email at bernadettebennett@windstream.net. Others to con-
tact include Robin Dobbelaere or Robin Eagleson.
Boys, girls all-
star tourneys
Paulding Youth Ball
Association is hosting a
10U boys baseball and 8U
girls softball all-star tourna-
ments on July 18-20 at Lela
McGuire Jeffery Park.
Fourteen teams from
around northwest Ohio and
northeast Indiana will be
participating in the week-
end event.
Bikes donated by
Baughman Tile and Porters
BP will be given to the first
place teams in each divi-
sion. More information
about the tournaments can
be found at
Come on out and watch a
ball game.
Fundraiser slated
for ICU patient
ANTWERP – A Day of
Caring yard sale to benefit
Tom Ulepic is set for
Sunday, July 20 from noon-
4 p.m. at 304 Park Ave.,
Ulepic is the son-in-law
of former Antwerp High
School principal Jim Miller
and his wife Joyce. He has
been diagnosed with
Gillain-Barre Syndrome
and is confined to the neu-
roscience intensive care
unit at the University
Hospital in Cleveland.
The yard sale is set up
that goods are purchased by
freewill offering.
Thanks to you ...
We’d like to thank
Martin Harmon of
Oakwood for subscribing to
the Progress!
The Gardens to collect
school supplies for kids
Water system, hydrants
to begin flush next week
SHERWOOD – Ronda Sue
(Kreager) Wynne, 60, of Sher-
wood, died unexpectedly on
Nov. 17, 2013 in Guangdong,
China, where she was teaching
S p o k e n
Ro n d a
f r o m
Ant wer p
Local in
1971 and
was an
avid crafter and seamstress.
Survivors are her husband,
Steve; sons, Josh and Chris
(Penny); parents, Harold and
Ruby Kreager; siblings Rod
(Susan), Cindy (Terry), and Jan
(Scott); niblings Melinda
(Corbin) Rhonehouse, and Jay
Services to be held at Holy
Trinity Evangelical Lutheran
Church in Harlan, Ind. on Sat-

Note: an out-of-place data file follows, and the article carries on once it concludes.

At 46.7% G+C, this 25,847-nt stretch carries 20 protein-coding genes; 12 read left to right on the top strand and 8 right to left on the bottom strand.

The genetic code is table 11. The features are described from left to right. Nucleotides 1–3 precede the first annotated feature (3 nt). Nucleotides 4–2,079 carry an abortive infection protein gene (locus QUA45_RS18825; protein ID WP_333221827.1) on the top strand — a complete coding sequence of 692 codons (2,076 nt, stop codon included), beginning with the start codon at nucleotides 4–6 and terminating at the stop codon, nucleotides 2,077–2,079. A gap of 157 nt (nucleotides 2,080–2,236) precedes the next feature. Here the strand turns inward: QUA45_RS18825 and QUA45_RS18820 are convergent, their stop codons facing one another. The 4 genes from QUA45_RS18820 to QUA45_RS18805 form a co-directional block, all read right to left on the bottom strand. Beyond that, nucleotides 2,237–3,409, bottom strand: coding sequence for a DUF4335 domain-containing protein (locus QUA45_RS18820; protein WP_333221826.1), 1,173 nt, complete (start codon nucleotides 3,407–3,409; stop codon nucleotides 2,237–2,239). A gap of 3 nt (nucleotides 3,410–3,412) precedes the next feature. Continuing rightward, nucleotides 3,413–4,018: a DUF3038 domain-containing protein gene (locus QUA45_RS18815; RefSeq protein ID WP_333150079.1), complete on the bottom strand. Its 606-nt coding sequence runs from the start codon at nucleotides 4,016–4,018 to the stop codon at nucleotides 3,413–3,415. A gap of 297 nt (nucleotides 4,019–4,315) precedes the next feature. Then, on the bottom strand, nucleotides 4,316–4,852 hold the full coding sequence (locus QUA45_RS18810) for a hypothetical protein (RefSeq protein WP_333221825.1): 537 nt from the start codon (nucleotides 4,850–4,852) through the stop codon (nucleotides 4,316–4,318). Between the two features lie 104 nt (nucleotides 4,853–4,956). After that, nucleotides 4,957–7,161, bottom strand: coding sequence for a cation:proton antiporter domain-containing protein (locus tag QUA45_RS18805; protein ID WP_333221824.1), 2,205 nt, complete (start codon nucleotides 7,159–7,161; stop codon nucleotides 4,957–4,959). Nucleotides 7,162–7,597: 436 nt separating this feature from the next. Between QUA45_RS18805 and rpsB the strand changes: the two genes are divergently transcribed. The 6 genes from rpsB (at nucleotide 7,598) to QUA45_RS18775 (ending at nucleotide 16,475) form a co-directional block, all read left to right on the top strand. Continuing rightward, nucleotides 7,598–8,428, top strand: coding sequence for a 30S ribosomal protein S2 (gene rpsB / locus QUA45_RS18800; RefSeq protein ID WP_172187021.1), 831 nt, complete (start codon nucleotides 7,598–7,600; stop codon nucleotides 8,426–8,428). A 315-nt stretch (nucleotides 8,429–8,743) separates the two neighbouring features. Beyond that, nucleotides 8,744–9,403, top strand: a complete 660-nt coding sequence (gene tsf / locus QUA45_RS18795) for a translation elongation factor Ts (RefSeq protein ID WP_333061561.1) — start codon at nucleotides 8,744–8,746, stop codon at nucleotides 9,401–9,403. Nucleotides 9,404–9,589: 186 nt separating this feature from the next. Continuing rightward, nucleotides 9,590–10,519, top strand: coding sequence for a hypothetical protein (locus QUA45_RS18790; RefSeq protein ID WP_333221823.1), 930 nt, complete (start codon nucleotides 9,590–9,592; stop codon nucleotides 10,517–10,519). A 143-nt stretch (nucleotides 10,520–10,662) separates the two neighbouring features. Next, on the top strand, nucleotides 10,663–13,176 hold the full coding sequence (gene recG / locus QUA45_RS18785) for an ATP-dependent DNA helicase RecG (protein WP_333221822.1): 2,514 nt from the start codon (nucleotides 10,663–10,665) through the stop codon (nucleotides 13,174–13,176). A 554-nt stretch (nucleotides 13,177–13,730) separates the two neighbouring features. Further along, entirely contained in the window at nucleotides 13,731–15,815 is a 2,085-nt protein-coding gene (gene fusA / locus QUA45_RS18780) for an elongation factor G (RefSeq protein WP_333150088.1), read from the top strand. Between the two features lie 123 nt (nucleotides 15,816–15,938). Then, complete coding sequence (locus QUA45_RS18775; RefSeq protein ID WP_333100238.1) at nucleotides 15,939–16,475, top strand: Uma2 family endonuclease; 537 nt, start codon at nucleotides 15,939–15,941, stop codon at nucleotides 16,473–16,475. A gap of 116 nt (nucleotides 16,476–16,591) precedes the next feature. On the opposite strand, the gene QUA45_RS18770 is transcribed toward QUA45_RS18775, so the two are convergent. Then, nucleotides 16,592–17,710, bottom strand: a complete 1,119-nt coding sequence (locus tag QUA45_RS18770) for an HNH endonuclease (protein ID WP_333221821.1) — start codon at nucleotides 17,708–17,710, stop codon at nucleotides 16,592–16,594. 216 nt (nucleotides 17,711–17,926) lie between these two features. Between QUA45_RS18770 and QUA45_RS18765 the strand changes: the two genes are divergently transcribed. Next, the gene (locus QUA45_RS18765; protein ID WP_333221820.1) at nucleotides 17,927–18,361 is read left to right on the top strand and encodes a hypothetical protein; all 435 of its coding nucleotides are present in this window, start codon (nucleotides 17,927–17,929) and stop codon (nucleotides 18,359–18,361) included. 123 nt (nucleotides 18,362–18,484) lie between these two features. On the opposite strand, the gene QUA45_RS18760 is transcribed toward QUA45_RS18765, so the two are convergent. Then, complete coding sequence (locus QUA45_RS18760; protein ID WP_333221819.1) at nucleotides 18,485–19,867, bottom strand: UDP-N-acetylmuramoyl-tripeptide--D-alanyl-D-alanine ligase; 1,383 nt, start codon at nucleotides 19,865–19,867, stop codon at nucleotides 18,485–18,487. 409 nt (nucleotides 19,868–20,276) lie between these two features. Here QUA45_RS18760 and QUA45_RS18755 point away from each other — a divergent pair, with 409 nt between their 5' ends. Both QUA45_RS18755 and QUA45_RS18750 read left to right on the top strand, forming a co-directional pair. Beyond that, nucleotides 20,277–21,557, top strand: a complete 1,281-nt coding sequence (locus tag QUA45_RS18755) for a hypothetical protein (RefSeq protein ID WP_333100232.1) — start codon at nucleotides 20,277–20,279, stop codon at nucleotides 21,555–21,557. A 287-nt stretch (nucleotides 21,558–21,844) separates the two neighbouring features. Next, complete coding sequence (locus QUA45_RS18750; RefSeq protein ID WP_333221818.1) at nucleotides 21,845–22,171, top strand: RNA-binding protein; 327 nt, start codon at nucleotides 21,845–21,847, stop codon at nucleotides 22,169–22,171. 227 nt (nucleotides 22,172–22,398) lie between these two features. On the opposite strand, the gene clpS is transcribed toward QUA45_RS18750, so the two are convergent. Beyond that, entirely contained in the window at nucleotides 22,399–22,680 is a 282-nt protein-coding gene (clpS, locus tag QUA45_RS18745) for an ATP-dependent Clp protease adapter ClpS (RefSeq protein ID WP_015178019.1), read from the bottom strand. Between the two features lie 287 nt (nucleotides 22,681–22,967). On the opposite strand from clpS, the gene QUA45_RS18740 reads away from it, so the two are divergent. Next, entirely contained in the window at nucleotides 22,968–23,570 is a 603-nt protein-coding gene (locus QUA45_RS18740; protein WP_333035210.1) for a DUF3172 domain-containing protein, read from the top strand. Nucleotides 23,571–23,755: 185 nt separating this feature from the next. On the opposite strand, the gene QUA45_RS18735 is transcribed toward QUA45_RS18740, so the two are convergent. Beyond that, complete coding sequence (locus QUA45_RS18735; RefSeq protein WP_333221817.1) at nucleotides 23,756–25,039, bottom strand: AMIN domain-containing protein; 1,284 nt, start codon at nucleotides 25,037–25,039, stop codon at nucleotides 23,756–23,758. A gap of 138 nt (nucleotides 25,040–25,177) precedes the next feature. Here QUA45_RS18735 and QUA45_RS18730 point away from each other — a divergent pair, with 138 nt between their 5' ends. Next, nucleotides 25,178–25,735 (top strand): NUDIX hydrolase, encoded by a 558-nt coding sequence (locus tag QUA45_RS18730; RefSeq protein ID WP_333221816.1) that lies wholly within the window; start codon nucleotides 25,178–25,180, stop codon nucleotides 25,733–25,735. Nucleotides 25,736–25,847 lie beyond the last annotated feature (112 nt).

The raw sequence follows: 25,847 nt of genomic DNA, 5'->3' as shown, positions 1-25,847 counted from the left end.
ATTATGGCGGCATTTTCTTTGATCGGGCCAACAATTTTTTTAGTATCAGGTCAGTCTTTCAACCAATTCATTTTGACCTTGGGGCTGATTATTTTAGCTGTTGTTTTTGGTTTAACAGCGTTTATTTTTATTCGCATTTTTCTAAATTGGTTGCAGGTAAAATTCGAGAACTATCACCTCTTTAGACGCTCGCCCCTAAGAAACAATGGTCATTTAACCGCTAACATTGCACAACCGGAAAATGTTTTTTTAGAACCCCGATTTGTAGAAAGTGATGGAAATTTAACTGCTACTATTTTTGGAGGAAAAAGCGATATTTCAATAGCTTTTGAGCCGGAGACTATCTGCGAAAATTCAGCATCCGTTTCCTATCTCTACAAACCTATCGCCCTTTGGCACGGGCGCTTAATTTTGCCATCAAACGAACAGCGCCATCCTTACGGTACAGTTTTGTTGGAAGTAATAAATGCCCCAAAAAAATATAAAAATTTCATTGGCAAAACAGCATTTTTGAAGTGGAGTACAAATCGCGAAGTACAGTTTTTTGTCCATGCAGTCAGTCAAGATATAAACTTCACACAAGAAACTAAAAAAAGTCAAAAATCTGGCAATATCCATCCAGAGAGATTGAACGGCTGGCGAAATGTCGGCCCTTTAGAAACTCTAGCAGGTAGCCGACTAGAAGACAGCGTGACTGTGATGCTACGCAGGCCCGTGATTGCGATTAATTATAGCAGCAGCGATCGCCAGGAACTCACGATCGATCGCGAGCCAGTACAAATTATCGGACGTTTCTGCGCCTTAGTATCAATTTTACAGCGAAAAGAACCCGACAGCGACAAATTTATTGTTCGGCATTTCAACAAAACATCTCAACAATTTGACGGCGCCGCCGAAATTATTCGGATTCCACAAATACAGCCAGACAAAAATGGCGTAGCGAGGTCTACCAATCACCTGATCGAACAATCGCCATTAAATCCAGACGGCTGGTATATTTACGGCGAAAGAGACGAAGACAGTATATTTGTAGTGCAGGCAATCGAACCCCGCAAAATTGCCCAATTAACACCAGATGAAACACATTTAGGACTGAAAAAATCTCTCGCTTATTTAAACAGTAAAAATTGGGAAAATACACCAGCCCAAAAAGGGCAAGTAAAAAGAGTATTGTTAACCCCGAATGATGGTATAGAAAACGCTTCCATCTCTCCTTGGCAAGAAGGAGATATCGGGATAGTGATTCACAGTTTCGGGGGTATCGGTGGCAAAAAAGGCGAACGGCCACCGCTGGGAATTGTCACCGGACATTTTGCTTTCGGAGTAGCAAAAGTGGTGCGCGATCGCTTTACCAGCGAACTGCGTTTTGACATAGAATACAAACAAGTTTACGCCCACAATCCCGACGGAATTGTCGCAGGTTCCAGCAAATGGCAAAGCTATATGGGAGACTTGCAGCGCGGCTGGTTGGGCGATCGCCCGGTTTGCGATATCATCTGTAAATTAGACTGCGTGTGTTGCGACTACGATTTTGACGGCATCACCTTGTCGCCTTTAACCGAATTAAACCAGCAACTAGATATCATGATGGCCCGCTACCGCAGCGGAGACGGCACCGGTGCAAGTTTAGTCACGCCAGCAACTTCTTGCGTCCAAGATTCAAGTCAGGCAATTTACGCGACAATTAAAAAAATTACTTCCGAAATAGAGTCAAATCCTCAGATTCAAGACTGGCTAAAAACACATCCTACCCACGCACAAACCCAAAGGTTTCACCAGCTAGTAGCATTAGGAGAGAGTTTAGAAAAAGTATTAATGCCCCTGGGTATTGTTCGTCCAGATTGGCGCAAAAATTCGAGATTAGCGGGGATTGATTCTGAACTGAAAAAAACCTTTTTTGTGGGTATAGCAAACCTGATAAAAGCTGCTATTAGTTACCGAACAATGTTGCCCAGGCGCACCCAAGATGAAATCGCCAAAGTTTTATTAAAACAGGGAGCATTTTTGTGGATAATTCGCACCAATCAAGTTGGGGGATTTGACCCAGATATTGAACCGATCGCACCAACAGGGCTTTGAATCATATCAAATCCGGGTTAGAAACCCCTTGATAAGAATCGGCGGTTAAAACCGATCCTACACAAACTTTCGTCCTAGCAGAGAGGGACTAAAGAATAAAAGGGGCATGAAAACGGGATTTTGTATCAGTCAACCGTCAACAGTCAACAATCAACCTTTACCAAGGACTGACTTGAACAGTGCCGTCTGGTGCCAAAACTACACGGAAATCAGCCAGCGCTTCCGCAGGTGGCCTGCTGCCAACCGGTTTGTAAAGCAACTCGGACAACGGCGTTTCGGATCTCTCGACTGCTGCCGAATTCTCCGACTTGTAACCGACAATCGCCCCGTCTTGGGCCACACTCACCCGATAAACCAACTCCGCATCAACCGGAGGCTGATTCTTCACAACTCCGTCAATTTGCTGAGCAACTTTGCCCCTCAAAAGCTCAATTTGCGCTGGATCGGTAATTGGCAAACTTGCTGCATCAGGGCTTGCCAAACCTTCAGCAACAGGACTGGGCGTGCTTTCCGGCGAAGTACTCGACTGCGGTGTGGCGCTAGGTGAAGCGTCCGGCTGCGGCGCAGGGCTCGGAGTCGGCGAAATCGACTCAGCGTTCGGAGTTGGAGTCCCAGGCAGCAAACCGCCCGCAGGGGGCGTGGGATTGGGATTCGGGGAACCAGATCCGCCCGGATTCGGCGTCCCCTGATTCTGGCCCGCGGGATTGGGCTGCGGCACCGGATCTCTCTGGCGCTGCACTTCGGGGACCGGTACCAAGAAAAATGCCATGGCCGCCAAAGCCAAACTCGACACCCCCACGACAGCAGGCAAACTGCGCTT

urday, Aug. 19, 2014 with vis-
itation at 1:30 p.m. and services
at 2:30 p.m. with the Rev. Amy
PAYNE – Jeffrey Louis
Schaefer, 70, passed away
Tuesday, July 8 at Parkview
Regional Medical Center,
Fort Wayne.
Clemens, 63, of Paulding,
died at 10:13 p.m. Wednes-
day, July 9 at St. Joseph Hos-
pital, Fort Wayne.
She was
born Feb.
24, 1951 in
P r o s s e r ,
Wash., to
G e o r g e
and Ra-
m o n a
( P l a c e )
Stahl. Her father is deceased;
her mother survives in Mel-
rose. On July 15, 1967, she
married George Clemens,
who survives in Paulding. Di-
anna worked at the Paulding
Senior Citizen Center. She was
an avid fan of wrestling and
helped form the Paulding
Wrestling Club. She kept score
for Paulding and Wayne Trace
wrestling for the last 30 years.
She loved spending time with
her grandchildren and enjoyed
country music and going
around visiting people.
Also surviving are two sons,
George (Victoria) Clemens of
Antwerp and Luke (Kindra)
Clemens of Cloverdale; seven
grandchildren; one great-
grandchild; three brothers, Joe
(Brenda) Stahl of Grover Hill,
Jim (Cheryl) Stahl of Oakwood
and Tom Stahl of Payne; a sis-
ter, Debby (Jim) Leverton of
Payne; and a sister-in-law,
Teresa Stahl of Melrose.
She was preceded in death
by a son, Todd Clemens; a
daughter, Corina Clemens; and
a brother, Tim Stahl.
Funeral service was Satur-
day, July 12 at Mt. Zion United
Methodist Church, Grover
Hill, with the Rev. Dave Prior
officiating. Burial was in Little
Auglaize Cemetery, Melrose.
Heitmeyer Funeral Home,
Oakwood, was in charge of
Condolences can be ex-
pressed at www.heitmeyerfu-
PAULDING – Janice Lynn
Lipp, age 67, succumbed to
injuries sustained in a May
automobile accident on Fri-
day, July 11.
She was born Jan. 29, 1947,
in Toledo, the daughter of
Karl and Garland (Ritz) Wer-
ling. She graduated in 1965
from Paulding High School,
and graduated in 1969 from
Defiance College. On Dec.
27, 1969, she married her best
friend, Gary Lipp, who sur-
vives. She was a member of
Divine Mercy Catholic Parish
and taught for 43 years in the
Paulding School system. Jan-
ice rescued and adopted
countless dogs of many
breeds. She worked rescuing
dogs through the Greyhound
Inmate Experience, Grey-
hounds of Eastern Michigan,
Galgo Scuby North America
and Ohio Lurcher Project.
She did transports for many
greyhound groups and the
Paulding County Dog Ken-
Janice is survived by her
husband, Gary W. Lipp; sons,
Brian (Adrienne) Lipp of
Paulding, Michael (Carrie)
Lipp of Maricopa, Ariz. and
Aaron (Caroline) Lipp of
Greenwood, Ind.; seven
grandchildren; siblings,